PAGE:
Acorn nuts used to be an important dietary staple in many early cultures, as they were widely available and served many of the same dietary needs as grains do today. In fact, acorns are still used in some cultures in specialty dishes, most notably by Korean and Native Americans.
You can eat raw acorns, but they are bitter in taste and are tough to metabolize because of the tannins in them. Too many tannins are toxic. You can boil or soak the nuts in water which helps to make the acorns eatable.
Health Benefits of Acorns:
1. May Aid in Skin Care
After you soak or boil the nuts in water, the rich tannin water can be topically applied to the skin in order to soothe burns and rashes.
2. May Help Improve Digestion
Like most nuts, acorns have a significant amount of fiber, which may make them ideal for improving your digestive health.
3. May Help Prevent Diabetes.
One of the most important benefits of acorns is their ability to regulate blood sugar levels in the body, thus preventing hazards that can lead to diabetes. A study by the Journal of Ethnopharmacology showed that the acorn seed extract had various healing effects on complications caused by diabetes.
4. May Help Protect Heart HealthAcorns can be a good alternative for people wanting to cut down on their overall fat content. These nuts have five times more unsaturated fats as compared to saturated fats.
5. May Help Boost Energy LevelsThe high level of complex carbohydrates, found in acorns, provides long-lasting energy reserves when consumed.
6. May Help Keep Bones HealthyThe impressive mix of minerals found in acorns, which includes phosphorus, potassium, and calcium, helps boost bone health and prevent the onset of osteoporosis. Calcium is one of the most important minerals for bone mineral density and is found in high concentrations within an acorn.
7. May Improve MetabolismOak nuts are packed with B vitamins, including niacin, thiamine, and riboflavin, which are very important for regulating metabolism.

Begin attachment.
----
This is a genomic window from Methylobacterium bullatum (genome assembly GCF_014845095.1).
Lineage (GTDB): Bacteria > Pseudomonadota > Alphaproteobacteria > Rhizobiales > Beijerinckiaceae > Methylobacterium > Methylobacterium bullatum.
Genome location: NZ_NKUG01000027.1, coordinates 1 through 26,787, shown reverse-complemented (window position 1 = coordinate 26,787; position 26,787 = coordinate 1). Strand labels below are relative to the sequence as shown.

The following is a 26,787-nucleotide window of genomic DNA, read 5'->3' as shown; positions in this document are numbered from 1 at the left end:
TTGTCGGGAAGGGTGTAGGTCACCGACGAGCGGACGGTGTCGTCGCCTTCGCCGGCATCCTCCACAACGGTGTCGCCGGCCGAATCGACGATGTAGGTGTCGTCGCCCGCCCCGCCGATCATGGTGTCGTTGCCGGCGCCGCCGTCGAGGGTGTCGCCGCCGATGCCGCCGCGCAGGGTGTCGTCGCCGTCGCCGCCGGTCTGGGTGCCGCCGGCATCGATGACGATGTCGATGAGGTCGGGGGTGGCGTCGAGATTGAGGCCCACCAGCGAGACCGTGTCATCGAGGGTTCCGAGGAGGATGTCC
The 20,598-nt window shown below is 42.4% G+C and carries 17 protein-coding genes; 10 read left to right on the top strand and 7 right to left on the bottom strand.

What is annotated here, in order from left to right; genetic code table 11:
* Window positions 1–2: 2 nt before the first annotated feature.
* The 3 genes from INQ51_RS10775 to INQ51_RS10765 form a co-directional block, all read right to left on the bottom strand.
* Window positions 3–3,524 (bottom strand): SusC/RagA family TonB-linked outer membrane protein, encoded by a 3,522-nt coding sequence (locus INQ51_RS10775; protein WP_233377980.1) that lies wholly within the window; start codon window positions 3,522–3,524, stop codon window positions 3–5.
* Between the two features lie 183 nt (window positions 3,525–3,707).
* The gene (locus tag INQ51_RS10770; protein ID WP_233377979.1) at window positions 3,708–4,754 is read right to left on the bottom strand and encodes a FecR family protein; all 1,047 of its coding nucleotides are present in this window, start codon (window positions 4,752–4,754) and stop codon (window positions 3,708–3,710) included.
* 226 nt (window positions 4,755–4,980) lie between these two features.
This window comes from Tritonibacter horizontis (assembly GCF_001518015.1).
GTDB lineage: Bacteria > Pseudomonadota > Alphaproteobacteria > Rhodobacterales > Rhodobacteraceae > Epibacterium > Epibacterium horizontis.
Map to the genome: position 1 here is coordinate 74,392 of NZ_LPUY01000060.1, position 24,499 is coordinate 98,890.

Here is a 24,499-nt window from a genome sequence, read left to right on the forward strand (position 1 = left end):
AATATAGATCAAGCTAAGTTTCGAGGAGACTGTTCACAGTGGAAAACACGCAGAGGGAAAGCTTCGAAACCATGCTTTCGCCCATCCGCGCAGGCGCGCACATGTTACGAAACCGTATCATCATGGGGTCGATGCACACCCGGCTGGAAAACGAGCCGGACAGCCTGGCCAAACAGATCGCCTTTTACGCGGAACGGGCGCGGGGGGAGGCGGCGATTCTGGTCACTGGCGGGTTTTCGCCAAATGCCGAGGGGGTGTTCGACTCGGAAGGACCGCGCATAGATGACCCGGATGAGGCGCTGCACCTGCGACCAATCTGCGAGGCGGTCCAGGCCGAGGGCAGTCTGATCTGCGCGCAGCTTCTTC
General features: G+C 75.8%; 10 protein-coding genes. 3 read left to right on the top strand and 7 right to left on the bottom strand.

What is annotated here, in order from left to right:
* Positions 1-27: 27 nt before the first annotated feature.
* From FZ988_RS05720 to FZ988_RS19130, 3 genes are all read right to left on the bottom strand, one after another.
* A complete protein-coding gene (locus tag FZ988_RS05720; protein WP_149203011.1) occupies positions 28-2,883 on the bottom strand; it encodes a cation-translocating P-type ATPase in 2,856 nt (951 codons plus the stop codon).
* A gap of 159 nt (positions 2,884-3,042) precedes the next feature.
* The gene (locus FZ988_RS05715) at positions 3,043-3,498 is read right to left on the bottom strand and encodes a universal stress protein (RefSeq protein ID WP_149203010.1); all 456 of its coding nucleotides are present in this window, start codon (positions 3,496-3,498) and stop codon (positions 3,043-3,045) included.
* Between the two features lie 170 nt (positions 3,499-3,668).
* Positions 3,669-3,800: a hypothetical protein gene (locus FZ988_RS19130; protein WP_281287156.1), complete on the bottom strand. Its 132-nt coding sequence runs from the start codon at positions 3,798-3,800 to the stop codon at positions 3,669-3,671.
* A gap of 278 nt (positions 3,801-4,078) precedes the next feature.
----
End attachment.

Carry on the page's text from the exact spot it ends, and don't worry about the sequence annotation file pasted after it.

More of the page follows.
8. May Help Promote HealingAcorns are a rich source of proteins, which are key components of a healthy lifestyle. They are very important for the creation of new tissues and cells, repair damaged areas, and rapid healing following an injury.
Cute Acorn Craft
Here is an acorn craft that children can do. You can find other activities by looking through past newsletters in the archive.
This craft was taken from toysinthedryer.com. The website has some great activities for kids.
To make these cute little birds, you’ll need:
1) Cut round eyes out of white paper and use the black marker to make dots on the eyes
2) Cut a small beak out of orange paper
3) Cut wings out of what ever color you want
4) A toothpick works perfect to spread the glue over the tiny eyes, wings, and beak
5) Once assembled and dry, glue the owls onto a twig for display
That’s it! Pretty simple. Gluing googly eyes on the owls would be a fun alternative to the paper.
Acorn likes this project. He likes owls. They don’t eat acorns.
Signs Of Spring
The first signs of spring are here. Trees are budding - cherry trees, red maple and dogwood. The dogwood that hangs over my creek is getting ready to burst with dazzling, white blooms.
Early flowers open their faces to the sun. Crocus and yellow daffodils are among the first.
Peeper frogs chirp at dusk. I don’t hear them where I live in North Carolina, but I used to hear them a lot in upstate New York. My neighbor then was an old-timer who said the peepers had to freeze 3 times before spring truly arrived.
The butterflies return. The mourning cloak butterflies here start floating around the yard. They wait to nestle in the butterfly bushes when they bloom.
Finally, a sign of spring in North Carolina is the blue tail skink. This small lizard moves slowly when it first appears as though it’s groggy from a long nap. But the sun soon warms it and it becomes super fast, darting in and out of places to hide. Skink like to bask in the sun on rocks or on the floor of our back porch.